The Light Up Purple campaign is one example—it was created to encourage a greater focus on mental health.
The film, which receives its Canadian premier October 7, takes viewers inside a network of underground healers, sharing news of a promising if controversial treatment for problematic drug use.
Burnaby resident Eileen Davidson was diagnosed at the age of 29.
The self-described conscious capitalist will soon be in Vancouver to speak at the International Cannabis Business Conference.
The cooperatives would function similar to buyers clubs of the HIV/AIDS crisis of the 1980s, letting members procure pharmaceutical opioids as safer alternatives to illegal drugs found the street.
The study's senior author was associate professor of psychology Frances Chen and the lead author was postdoctoral fellow Christine Anderl.
Five years into Vancouver's opioid epidemic, some groups say they're simply too burned out to put in the work that major advocacy campaigns require.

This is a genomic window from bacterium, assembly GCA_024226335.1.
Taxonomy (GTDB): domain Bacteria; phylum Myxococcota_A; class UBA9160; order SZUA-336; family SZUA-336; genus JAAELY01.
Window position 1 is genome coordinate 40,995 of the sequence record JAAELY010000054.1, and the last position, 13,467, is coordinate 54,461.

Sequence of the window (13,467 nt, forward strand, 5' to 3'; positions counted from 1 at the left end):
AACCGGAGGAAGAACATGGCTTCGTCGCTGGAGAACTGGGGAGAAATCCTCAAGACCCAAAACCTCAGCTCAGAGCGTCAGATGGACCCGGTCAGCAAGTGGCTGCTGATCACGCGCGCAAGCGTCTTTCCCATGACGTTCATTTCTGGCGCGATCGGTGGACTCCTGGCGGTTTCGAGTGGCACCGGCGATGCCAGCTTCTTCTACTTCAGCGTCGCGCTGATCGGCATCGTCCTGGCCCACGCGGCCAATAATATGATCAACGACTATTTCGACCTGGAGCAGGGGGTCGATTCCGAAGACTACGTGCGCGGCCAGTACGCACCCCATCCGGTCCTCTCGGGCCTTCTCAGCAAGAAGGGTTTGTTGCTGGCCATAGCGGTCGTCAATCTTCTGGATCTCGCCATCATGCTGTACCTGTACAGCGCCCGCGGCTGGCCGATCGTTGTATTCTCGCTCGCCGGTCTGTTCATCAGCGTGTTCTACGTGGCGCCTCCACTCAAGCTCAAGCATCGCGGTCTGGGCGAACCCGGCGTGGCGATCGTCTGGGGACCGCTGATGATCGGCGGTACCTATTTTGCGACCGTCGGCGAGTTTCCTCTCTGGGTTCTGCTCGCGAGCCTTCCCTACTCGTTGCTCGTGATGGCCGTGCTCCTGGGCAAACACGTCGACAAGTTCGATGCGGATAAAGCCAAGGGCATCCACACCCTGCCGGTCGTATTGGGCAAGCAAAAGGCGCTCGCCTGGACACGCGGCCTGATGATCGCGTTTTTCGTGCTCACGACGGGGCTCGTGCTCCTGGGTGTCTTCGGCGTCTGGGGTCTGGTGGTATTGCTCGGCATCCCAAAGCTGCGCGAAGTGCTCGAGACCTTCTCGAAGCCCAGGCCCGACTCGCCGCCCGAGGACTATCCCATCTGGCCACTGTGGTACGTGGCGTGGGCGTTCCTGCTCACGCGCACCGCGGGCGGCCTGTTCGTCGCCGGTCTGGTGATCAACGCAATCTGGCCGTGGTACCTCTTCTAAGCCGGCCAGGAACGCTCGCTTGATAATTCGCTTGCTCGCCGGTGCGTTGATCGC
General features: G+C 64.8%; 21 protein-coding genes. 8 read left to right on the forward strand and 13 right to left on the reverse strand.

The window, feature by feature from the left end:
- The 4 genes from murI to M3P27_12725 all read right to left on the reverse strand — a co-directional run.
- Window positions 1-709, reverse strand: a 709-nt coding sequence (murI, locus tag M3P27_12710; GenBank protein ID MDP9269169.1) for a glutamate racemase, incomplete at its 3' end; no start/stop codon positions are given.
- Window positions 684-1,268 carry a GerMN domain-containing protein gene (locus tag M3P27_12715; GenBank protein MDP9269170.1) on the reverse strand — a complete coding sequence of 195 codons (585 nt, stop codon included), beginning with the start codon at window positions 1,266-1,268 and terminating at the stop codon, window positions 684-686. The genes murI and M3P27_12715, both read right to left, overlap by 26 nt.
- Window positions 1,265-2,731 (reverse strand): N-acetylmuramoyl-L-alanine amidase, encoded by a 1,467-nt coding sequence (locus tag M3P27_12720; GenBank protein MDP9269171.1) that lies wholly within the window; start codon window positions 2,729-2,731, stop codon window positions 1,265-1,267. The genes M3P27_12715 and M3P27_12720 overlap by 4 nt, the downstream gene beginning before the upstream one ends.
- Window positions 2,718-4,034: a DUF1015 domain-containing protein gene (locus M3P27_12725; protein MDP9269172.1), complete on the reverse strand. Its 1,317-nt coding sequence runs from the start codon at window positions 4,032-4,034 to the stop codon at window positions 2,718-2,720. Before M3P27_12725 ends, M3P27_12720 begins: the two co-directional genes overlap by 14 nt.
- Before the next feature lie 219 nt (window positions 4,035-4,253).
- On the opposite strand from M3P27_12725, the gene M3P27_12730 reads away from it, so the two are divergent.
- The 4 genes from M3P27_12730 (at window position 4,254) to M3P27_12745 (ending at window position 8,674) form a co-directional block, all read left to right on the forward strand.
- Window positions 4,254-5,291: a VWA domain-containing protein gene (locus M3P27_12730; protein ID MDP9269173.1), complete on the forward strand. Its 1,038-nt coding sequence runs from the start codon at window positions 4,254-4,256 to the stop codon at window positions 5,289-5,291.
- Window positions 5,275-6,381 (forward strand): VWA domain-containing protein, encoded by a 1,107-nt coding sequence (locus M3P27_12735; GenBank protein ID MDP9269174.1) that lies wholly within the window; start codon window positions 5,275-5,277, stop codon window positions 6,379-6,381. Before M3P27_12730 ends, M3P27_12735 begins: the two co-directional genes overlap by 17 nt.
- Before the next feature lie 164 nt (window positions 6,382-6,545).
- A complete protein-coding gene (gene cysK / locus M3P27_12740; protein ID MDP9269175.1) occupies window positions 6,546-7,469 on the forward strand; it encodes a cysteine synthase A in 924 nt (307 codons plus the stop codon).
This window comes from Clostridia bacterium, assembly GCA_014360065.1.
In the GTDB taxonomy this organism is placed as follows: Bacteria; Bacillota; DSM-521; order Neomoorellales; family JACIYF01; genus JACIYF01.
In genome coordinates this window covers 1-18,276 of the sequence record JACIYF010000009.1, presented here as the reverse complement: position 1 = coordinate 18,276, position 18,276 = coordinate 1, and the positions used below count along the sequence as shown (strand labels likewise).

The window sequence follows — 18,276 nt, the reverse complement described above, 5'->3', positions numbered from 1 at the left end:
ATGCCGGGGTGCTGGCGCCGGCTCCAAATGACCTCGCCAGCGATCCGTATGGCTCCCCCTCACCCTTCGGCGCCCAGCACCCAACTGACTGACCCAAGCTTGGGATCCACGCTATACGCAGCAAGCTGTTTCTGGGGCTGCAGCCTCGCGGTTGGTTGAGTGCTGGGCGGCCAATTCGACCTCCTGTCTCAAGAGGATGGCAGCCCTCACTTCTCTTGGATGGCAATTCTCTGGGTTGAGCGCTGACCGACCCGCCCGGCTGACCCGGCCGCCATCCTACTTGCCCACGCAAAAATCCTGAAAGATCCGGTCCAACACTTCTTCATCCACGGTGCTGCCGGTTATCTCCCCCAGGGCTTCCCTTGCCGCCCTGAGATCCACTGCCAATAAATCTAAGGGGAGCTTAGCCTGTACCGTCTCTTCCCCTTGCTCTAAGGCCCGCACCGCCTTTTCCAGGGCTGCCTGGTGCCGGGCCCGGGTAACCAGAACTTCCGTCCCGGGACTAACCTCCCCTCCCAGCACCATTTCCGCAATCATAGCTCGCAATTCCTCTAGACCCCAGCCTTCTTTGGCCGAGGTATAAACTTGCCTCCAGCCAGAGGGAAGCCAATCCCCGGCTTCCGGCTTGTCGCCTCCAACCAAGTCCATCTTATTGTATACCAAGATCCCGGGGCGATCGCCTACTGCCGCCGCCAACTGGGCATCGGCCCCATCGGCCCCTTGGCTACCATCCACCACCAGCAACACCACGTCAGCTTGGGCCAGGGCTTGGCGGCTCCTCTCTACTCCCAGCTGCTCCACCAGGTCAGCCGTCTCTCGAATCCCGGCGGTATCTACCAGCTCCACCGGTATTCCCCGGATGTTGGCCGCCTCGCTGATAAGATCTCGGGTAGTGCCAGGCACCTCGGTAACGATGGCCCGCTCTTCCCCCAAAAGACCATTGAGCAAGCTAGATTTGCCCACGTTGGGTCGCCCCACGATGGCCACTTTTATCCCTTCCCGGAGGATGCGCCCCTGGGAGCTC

Measures include higher income assistance for residents and improved regulations to enhance public confidence.
In 2018 there were 23 fatal overdoses in B.C. public bathrooms, a freedom-of-information request reveals—deaths health authorities maintain were entirely preventable.
Carol and Leigh Pan purchased a PET/CT scanner for the B.C. Cancer Foundation to show their gratitude to Canada and to the care that Carol received when she was very ill.
“It's not our normal day-to-day life to go through chemotherapy,” she explained. “It upsets the apple cart of your life story, actually."
Drug use at festivals like Shambhala isn’t going anywhere—they’re simply trying to make the practice safer.